The NASA/ESA Hubble Space Telescope is celebrating its 32nd birthday with a magnificent view of the Hickson Compact Group 40, an extraordinary close-knit grouping of five galaxies. This photo captures a special moment in their lives as they collide before merging.
The group has three spiral galaxies, an elliptical galaxy, and a lenticular (lens-like) galaxy. They are caught in a slow gravitational dance and are so dense that they may fit within an area of space less than twice the width of our Milky Way’s stellar disc.
Though such galaxy clusters can be found at the center of massive galaxy clusters, these galaxies are notable for being isolated in their own small area of the Universe, in the direction of the constellation Hydra.
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One theory is that these galaxies are surrounded by a lot of dark matter (a poorly known and unseen kind of substance). If they get close enough, the dark matter can create a large cloud around which the galaxies orbit.
As the galaxies pass through the dark matter, they feel a frictional force caused by the gravitational effects of the dark matter.
This slows their speed and causes the galaxies to lose energy, causing them to collide. As a result, this photo captures the galaxies at a particularly special point in their lives. They will eventually collide and combine to form a single giant elliptical galaxy in around 1 billion years.
This galaxy group has been studied not only in visible light, but also in radio, infrared, and X-ray wavelengths. Almost all the galaxies have a compact radio emission at their center, which could indicate the presence of a supermassive black hole.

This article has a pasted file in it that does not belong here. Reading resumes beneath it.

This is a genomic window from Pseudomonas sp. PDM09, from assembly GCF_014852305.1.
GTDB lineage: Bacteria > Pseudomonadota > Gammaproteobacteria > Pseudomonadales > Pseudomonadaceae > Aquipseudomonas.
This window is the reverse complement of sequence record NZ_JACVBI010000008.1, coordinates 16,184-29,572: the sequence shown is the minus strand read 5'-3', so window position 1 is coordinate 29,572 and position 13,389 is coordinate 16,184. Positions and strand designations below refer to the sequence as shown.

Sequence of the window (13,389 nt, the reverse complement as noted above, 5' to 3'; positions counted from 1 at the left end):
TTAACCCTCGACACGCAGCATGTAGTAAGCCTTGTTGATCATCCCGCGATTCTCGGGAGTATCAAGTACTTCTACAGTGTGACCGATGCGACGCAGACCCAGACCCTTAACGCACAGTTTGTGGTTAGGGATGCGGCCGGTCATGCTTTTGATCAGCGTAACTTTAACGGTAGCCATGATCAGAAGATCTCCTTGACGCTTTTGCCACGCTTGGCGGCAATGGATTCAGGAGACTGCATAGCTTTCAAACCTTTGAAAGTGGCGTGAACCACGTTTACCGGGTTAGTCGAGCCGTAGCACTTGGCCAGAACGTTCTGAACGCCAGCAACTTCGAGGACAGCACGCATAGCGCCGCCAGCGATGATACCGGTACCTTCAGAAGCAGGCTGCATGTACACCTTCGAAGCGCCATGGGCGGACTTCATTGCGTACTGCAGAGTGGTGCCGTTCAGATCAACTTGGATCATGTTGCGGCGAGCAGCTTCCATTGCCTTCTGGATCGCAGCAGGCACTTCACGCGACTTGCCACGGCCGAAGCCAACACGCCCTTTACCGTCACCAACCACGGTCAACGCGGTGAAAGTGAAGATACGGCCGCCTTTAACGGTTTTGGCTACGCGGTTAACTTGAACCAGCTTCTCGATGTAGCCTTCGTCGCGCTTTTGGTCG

X-ray observations reveal that the galaxies have been gravitationally interacting, as evidenced by the presence of a large amount of hot gas among them. Infrared measurements provide information on the rate at which new stars develop.
Despite the fact that over 100 such compact galaxy groups have been identified in sky surveys dating back decades, Hickson Compact Group 40 is one of the most tightly packed. According to observations, such compact groupings were more prevalent in the early Universe and provided fuel for powering black holes known as quasars, whose light from superheated expanding material blazed across space.
Studying the features of galaxies in neighboring clusters like this helps astronomers figure out when and where galaxies form, as well as what they form from.